Alert pilots averted a disaster at Denver International Airport on Friday morning when they took last-second action to abort a landing to avoid a cargo plane that had strayed onto the runway.
Frontier Flight 297, bound from St. Louis with 45 passengers and a crew of five, was trying to make its scheduled landing about 7:30 a.m.
The Airbus A319 broke out of clouds at 600 feet above the ground and was about to land on runway 35L, a 12,000-foot, north-south strip immediately east of the airport concourses. But at the last second, Frontier pilots spotted the smaller plane, a Swearingen Metroliner operated by Key Lime Air, that was taxiing on the landing runway.
Visibility was half a mile.
The Frontier pilots immediately revved the engines and did what is called a "missed approach," ascending sharply and circling for another landing attempt.
The National Transportation Safety Board initially reported that the planes came as close as 50 feet from one another, although investigators will have to review flight recording tapes to determine exactly how close a call it was.
"It was really the quick thinking of our pilots and crew that averted a potential disaster," Frontier spokesman Joe Hodas said. "Our hats are off to those guys."
Key Lime Air officials declined to comment, citing a federal investigation that will involve both the National Transportation Safety Board and the Federal Aviation Administration.
Key Lime, founded in 1997, is a small charter airline based at Centennial Airport. It operates a fleet of 20 airplanes and primarily focuses on shipping cargo, although it has two types of planes that can carry passengers as well.
One company employee, who declined to be identified by name, said the morning flight was about to depart for Grand Junction with crew members and a shipment of cargo but no passengers.
While still on the ground, "It was supposed to get on a taxiway. Instead of getting on the taxiway, they got on the runway," NTSB spokesman Ted Lopatkiewicz said.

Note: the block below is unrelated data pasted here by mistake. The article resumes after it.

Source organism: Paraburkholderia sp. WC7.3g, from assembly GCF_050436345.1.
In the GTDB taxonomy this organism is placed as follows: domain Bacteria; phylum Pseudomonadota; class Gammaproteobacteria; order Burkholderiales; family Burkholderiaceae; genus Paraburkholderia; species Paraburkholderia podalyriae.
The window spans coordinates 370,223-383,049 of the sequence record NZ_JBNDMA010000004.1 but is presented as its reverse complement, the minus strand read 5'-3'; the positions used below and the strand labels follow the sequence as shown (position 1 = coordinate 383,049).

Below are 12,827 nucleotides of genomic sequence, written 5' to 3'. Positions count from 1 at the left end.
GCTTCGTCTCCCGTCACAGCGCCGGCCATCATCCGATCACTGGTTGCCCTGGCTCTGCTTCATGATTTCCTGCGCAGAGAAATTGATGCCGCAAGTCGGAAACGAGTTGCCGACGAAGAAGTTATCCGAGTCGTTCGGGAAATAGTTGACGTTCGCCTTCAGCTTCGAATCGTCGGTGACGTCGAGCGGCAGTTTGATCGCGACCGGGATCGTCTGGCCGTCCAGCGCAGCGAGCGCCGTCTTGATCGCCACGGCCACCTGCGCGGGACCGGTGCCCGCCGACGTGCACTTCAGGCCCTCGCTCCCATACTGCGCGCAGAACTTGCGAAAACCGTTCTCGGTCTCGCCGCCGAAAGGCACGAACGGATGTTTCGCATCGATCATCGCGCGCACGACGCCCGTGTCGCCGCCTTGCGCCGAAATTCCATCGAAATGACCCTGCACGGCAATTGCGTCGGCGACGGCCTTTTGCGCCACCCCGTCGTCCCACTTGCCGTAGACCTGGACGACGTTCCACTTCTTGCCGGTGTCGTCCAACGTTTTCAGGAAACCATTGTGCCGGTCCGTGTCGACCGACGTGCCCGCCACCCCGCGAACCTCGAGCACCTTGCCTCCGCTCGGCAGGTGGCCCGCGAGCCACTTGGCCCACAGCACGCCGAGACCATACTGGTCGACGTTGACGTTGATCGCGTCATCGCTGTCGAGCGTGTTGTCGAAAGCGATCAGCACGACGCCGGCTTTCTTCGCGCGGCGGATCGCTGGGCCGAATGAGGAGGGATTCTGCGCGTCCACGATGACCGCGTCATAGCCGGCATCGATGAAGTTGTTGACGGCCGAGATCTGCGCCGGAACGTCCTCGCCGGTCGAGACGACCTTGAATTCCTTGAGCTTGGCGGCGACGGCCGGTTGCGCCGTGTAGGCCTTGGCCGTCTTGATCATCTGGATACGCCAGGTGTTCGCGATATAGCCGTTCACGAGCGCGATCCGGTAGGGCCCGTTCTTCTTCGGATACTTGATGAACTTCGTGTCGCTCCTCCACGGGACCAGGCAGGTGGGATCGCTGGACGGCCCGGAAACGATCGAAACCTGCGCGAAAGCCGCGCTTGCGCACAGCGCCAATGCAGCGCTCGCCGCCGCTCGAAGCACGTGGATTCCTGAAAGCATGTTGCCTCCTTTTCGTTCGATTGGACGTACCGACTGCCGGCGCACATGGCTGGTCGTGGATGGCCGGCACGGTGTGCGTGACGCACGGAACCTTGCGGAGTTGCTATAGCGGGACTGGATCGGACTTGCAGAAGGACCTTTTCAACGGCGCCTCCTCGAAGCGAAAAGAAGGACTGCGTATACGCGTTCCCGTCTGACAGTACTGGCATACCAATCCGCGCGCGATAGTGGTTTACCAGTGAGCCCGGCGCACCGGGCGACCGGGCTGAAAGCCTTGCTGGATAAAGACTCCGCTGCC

The case is being investigated as a "runway incursion," a type of incident that happens nearly once per day somewhere in the United States.
Over the past five years, an average of 329 incursions were reported at the nation's airports, although the majority of cases were classified as having little or no risk of an actual collision.
Friday's case appears to fall into a more serious category. Each year, investigators find a few dozen cases when there was significant potential for a collision or a pilot was forced to take "extreme action" to avoid disaster.
Evergreen aviation consultant Mike Boyd said similar runway incursions happen more often than people think. He blames the Federal Aviation Administration, saying the organization's air traffic control system "is falling behind."
"There are no safety issues at DIA. This is an issue of the FAA not having the equipment to prevent runway incursions," Boyd said. "Air traffic controllers will tell you this happens all over. It doesn't matter if it's at "East Cupcake" or DIA, these things can happen."
Nationally, the number of runway incursions spiked to 407 in fiscal year 2001, although the numbers have averaged about 329 annually over the last five years.
Friday's case in Denver is considered more serious than most cases, similar to one in Seattle several years ago when a departing jet had to get off the ground abruptly when another jet inadvertently got into the far end of its runway.
About the same time the Frontier crew spotted the potential trouble, the control tower was alerted by a high-tech warning system called the Airport Movement Area Safety system. That system was put in place as part of a nationwide effort to reduce close calls, although the Frontier pilots took action Friday before they could be alerted by the tower, Lopatkiewicz said.
While federal officials look into hundreds of incursions each year, Lopatkiewicz said, "They're not all of this magnitude."
Sixty runway incursions were reported at Colorado airports from 1997 to 2004. Of those cases, eight were of the most serious category, involving either a "significant potential" for collision or a case when "extreme action," such as a sharp ascent or turn, was required to avoid a collision:
Colorado Springs Municipal Airport: 4 cases, 1 serious
Centennial Airport: 22 cases, 2 serious
Jefferson County Airport: 18 cases, 3 serious
Denver International Airport: 9 cases, 1 requiring "extreme action."
Eagle County Regional Airport: 3 cases, 0 serious
Aspen-Pitkin County/Sardy Field: 4 cases, 1 serious*
* Aspen-Pitkin County/Sardy Field Figures Were Only Available For Four Fiscal Years, 2001-2004. Source: Federal Aviation Administration.
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